Like other lion tamarins, golden-headed-lion tamarins are diurnal. They feed mainly on fruits, and play an important role in seed dispersal. They also feed on flowers and nectar (2), and prey on small animals such as frogs, snails, lizards and spiders, and may opportunistically feed on gums, saps and latex from trees (3) (5). Animal prey is found in the forest floor litter and in the trees, in holes and crevices, and by breaking rotting wood to find large insects (6) (8). Their long hands and slender fingers help with this method of foraging (3) (5).
These social monkeys live in small groups of about 2 – 11 individuals (average 5 – 8) in low densities of 0.5-1 group per km². There can be more than one adult male and female in the group but only one female actually breeds (7) (8). The other females’ reproduction is suppressed by the behavioural domination by the reproductive female, and by the effects of her pheromones and genital gland scent (5). Males and other group members play a major role in caring for the young (9). The co-operative breeding system of callitrichids appears to be unique amongst primates, and serves to help the breeding female care for the offspring (6). Lactation and feeding the young demands a great deal of energy, and so males and other group members often carry the young, allowing the female more time to forage and feed, while other members of the group also help by surrendering food morsels to the young and breeding female (6). This explains why the female is usually larger in size than the male. In fact research suggests that smaller males are often preferred mating partners by the females as they are more nimble in the forest and therefore better food gatherers (5).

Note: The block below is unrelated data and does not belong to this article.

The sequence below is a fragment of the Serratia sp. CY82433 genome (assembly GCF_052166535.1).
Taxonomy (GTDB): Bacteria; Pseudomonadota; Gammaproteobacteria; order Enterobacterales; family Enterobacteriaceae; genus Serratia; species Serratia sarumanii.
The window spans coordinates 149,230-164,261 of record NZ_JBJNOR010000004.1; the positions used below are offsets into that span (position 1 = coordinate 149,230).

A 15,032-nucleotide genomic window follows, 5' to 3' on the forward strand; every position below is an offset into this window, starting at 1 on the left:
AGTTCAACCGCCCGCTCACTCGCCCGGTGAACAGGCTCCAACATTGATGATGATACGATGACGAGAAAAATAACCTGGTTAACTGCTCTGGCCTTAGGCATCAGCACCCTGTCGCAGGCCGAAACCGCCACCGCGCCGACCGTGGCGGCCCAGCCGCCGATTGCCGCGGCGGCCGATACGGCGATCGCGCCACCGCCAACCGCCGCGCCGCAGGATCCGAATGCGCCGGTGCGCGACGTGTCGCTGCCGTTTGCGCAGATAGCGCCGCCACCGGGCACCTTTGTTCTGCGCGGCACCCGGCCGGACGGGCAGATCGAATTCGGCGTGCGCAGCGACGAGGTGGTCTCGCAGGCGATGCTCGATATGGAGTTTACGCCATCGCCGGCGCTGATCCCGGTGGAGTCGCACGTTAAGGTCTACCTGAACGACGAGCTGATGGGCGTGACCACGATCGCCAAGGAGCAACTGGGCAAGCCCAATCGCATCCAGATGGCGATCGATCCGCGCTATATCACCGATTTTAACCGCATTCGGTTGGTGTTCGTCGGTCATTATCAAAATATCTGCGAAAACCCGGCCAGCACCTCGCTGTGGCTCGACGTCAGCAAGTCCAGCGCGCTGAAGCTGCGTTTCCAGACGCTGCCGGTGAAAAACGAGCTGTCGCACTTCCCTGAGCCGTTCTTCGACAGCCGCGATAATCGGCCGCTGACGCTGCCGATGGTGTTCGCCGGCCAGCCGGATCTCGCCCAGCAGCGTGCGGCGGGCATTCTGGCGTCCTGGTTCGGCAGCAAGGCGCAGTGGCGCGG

Like other callitrichids, this lion tamarin usually gives birth to twins (3) (7). Gestation period is 125-130 days (9), and the offspring are born 9 – 15 % of the mother’s weight, which is considerably heavier than those of other primates. They are carried everywhere rather than being left in nests (7). Once established as breeders in a group, a female can produce twins once a year, and sometimes twice (7).